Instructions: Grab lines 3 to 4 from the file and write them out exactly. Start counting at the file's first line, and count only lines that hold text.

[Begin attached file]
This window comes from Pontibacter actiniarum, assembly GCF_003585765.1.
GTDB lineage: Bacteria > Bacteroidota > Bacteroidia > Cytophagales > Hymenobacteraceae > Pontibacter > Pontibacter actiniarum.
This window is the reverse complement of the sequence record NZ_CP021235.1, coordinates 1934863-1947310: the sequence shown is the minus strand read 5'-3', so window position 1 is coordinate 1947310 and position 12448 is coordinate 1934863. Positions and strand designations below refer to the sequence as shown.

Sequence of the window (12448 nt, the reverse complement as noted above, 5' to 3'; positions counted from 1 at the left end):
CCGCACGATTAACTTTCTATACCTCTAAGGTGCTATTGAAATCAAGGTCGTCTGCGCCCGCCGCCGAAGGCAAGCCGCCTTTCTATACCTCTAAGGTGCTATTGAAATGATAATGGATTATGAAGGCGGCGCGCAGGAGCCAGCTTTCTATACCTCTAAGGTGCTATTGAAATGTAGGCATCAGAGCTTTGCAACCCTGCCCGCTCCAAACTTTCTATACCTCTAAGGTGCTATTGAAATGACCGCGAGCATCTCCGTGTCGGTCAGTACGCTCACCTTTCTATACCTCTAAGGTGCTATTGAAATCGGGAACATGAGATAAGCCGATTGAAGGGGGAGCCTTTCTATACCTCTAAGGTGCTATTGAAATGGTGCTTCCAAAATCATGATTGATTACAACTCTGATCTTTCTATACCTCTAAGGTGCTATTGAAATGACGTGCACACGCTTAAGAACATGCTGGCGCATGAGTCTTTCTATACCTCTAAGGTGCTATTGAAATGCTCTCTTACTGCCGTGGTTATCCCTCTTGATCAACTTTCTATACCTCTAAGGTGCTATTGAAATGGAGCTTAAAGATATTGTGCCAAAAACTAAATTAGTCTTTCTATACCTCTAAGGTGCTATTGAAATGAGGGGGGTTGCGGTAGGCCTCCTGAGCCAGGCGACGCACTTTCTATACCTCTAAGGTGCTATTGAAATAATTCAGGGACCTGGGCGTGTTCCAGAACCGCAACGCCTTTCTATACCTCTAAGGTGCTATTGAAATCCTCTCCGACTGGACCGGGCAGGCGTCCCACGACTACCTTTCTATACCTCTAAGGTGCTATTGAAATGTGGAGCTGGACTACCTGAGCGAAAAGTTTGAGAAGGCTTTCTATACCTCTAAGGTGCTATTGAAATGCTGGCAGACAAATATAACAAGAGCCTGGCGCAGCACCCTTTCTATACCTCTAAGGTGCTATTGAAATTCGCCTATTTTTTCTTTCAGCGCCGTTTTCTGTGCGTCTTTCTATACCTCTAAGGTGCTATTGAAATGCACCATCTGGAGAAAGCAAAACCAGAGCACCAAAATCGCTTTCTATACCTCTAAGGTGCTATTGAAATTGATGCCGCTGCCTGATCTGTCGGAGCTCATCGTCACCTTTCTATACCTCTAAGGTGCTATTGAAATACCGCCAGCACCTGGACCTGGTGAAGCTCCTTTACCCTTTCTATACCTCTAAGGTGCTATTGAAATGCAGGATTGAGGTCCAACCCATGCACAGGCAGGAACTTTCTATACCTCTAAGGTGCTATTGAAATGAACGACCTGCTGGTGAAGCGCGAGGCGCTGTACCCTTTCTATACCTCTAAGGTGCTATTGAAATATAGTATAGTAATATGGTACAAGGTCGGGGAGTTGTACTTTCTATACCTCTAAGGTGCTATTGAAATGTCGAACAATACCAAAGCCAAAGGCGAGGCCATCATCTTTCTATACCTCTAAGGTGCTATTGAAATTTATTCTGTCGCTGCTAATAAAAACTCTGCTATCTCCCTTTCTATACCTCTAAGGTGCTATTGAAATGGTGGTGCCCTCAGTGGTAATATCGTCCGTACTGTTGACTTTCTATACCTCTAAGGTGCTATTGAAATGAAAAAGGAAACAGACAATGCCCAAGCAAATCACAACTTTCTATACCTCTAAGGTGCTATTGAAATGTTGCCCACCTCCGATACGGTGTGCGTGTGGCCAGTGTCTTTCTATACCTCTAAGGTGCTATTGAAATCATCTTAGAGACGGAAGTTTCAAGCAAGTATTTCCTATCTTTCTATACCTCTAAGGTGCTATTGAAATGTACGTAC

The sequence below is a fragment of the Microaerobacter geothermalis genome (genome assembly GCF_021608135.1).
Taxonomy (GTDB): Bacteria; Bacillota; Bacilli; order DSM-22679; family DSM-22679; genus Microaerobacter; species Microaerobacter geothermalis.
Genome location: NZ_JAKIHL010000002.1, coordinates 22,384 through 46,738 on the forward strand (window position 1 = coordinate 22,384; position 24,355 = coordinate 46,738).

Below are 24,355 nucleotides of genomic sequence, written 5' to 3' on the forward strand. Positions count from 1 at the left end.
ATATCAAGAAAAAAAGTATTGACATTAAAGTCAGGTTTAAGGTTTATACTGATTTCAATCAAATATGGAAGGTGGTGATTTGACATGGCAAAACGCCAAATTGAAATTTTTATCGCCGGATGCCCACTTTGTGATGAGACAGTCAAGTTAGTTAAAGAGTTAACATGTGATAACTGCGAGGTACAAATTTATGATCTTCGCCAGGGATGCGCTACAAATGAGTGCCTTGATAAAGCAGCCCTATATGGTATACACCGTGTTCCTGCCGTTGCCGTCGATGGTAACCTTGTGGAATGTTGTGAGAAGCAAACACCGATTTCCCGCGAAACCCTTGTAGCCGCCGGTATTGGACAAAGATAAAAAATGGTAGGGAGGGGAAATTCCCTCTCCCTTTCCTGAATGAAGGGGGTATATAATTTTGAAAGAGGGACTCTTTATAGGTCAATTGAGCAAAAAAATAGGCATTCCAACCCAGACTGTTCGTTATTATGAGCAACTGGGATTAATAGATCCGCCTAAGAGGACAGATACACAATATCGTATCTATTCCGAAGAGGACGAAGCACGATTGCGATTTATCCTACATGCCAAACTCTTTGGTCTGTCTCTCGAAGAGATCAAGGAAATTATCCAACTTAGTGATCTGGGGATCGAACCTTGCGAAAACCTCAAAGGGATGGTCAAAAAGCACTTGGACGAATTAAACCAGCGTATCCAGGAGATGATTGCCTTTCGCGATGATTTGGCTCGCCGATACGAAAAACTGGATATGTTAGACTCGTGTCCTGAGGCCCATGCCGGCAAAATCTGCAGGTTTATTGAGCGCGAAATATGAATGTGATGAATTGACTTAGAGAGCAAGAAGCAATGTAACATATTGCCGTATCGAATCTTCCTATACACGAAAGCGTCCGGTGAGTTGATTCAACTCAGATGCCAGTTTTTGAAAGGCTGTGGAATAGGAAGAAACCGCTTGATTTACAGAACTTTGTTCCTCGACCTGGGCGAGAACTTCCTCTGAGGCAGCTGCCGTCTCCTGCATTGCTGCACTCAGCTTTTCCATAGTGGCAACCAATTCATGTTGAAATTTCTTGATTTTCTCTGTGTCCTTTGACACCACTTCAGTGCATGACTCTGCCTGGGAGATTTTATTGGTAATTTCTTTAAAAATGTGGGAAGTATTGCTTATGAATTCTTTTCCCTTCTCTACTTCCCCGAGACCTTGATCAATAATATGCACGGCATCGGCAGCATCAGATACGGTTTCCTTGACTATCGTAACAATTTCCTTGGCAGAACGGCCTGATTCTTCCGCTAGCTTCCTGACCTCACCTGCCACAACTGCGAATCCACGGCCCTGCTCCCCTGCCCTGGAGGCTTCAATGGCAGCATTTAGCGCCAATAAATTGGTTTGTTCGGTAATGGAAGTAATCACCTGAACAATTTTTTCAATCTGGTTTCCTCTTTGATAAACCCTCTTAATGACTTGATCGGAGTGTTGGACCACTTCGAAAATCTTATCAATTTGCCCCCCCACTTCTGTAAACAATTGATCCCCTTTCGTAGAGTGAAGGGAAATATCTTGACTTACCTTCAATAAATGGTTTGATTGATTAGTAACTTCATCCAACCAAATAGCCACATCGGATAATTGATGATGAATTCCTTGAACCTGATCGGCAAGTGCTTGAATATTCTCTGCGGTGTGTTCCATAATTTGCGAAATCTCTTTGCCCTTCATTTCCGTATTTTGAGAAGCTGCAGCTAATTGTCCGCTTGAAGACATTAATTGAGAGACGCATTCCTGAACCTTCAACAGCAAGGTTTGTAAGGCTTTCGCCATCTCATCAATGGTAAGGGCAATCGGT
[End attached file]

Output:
This window is the reverse complement of the sequence record NZ_CP021235.1, coordinates 1934863-1947310: the sequence shown is the minus strand read 5'-3', so window position 1 is coordinate 1947310 and position 12448 is coordinate 1934863. Positions and strand designations below refer to the sequence as shown.

Sequence of the window (12448 nt, the reverse complement as noted above, 5' to 3'; positions counted from 1 at the left end):